29 Jan



29 Aug


Pretty much sums up how I feel about most things:


27 Aug

When there were no colors in the world

278Ella: “Is it true that if I lived a long time ago I wouldn’t be able to be a firefighter or policeman?”
Me: “Yes, a long time ago.”

Ella: “So what do you think caused the problem?”

Me: “Well, boys thought they could do it better, I guess.”
Ella: “Yes, boys think they are better than girls.”
Me: “What about girls? Do think they are better than boys?”
Ella: “No! So because of that you have to be careful who you marry.”
Me: “What do you mean?”
Ella: “Well, you have to wait a long time to make sure that person is not mean to you because if they are mean, then you can be like Bye, I’m going to look for someone else. So how old we’re you when you got married?”
Me: “27”
Ella: “Oh 27, that’s pretty good. That means you waited a long time.”
Me: “So why do you think we don’t have a girl president?”
Ella: “Maybe because some boys think they are better than girls.”
Me: “Should we?”
Ella: “Yes because it’s important to know what girls will talk about because when you are president you talk a lot.”
Me: “What do you think a girl president would talk about?”
Ella: “I don’t know! I’m not in her brain!”

… a few minutes later…

Ella: “So anyway tell me what else you didn’t have a long time ago when you were a kid? Or during slavery time? When there were no colors in the world.”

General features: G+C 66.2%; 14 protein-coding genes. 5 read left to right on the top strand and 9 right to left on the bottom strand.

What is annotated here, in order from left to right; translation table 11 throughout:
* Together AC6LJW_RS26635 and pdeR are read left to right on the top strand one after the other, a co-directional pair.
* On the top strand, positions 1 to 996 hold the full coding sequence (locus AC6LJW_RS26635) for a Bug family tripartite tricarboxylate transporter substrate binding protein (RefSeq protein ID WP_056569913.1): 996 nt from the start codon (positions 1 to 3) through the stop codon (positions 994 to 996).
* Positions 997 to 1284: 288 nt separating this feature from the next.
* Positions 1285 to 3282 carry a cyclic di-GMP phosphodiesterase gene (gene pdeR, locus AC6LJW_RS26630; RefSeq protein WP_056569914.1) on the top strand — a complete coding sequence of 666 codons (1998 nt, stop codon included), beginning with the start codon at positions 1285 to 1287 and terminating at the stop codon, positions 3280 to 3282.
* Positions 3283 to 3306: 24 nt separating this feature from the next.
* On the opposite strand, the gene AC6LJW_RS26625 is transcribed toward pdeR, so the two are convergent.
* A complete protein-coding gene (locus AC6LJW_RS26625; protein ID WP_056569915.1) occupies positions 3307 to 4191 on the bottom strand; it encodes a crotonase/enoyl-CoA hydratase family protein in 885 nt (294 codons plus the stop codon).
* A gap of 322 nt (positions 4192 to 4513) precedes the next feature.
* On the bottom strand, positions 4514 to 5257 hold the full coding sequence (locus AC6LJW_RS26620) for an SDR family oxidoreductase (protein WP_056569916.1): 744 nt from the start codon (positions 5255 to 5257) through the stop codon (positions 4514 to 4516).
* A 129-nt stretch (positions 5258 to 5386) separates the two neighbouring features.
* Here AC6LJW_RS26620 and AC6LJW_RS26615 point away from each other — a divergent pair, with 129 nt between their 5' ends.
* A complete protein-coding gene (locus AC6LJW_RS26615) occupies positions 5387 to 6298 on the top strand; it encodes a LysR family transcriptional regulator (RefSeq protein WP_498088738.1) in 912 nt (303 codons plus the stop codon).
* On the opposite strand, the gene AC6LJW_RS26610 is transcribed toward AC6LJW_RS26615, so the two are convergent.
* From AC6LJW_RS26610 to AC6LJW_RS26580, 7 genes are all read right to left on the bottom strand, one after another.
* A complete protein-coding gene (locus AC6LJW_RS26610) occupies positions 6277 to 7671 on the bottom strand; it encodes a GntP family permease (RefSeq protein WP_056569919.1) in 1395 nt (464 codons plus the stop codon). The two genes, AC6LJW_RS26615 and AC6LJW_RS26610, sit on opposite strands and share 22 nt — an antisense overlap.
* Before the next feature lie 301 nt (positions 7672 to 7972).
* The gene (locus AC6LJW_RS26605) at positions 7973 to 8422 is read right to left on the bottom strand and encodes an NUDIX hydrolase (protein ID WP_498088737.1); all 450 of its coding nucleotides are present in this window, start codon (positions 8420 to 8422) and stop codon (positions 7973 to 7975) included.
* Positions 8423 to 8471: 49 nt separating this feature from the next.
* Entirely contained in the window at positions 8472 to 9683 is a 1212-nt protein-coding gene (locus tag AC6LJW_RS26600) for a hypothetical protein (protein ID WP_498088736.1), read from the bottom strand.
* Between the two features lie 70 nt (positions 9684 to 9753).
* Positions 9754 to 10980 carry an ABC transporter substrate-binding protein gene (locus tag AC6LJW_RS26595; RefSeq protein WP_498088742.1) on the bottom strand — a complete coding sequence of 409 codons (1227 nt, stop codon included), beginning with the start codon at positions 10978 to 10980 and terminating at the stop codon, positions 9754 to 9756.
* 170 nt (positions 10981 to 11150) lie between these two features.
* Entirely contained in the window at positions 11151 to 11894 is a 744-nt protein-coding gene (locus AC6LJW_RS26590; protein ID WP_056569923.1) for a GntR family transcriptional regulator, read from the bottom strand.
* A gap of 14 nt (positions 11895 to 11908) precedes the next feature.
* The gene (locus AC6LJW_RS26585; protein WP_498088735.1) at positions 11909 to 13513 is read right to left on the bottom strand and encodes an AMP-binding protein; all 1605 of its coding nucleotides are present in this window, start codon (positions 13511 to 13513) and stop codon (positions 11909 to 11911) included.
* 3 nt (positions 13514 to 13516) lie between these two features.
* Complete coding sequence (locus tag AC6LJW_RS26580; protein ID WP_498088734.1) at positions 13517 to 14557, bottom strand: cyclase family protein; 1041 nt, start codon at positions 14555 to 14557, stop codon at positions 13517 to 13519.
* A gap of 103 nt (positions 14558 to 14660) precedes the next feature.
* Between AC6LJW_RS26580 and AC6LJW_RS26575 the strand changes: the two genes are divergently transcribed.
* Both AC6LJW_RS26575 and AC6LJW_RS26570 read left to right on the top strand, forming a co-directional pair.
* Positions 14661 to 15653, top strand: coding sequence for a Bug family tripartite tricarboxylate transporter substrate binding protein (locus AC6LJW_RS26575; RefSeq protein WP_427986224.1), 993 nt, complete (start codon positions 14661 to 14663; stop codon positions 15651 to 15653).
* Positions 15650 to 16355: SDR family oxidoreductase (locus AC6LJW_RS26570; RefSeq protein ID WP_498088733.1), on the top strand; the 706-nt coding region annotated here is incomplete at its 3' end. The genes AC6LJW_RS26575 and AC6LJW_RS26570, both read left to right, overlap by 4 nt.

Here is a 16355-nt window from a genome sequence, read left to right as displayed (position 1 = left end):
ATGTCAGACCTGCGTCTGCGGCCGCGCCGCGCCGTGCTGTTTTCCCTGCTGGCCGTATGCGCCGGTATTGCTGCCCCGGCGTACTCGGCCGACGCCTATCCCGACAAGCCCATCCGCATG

5 Jun

Ella can’t wait to be Six


29 Jan

Kindergarten Phonetic Speller


20 Jan

Dr. MLK, Jr.

“The reason I used these colors is because MLK, Jr. helped peach and brown people get along.”


1 Jun

Dreams DO come true!

A year ago:

Ella, curiously: “I want to have a baby sister. When am I going to get a baby?”

Me: “I don’t know.”

Nine months ago:

Ella, persistently: “When am I going to get a baby?”

Me: “Hmmm…I don’t know. Ask daddy.”

Six months ago:

Ella, annoyed: “When am I going to get a baby already?”

Me: “After your 5th birthday.”

Ella: “Oh yeah, my friend Justin is 5 and he has a baby brother.”

So when we took her to an ultrasound and the doctor told her she is going to be having a baby sister, she turned to me, eyes lit up, and said, in her best princess voice, “Wow, dreams do come true!”

Since then Ella asks “When is she coming out? Can she hear me? What does she think about my song? What did she think that noise was?” and has made a point of daily kissing “baby Paco” (affectionately termed after mommy’s affinity to tacos), handing her extra pieces of chocolate, getting her to try cucumbers, gold fish, strawberry ice cream. Meanwhile, mommy’s heart grows, together with her behind.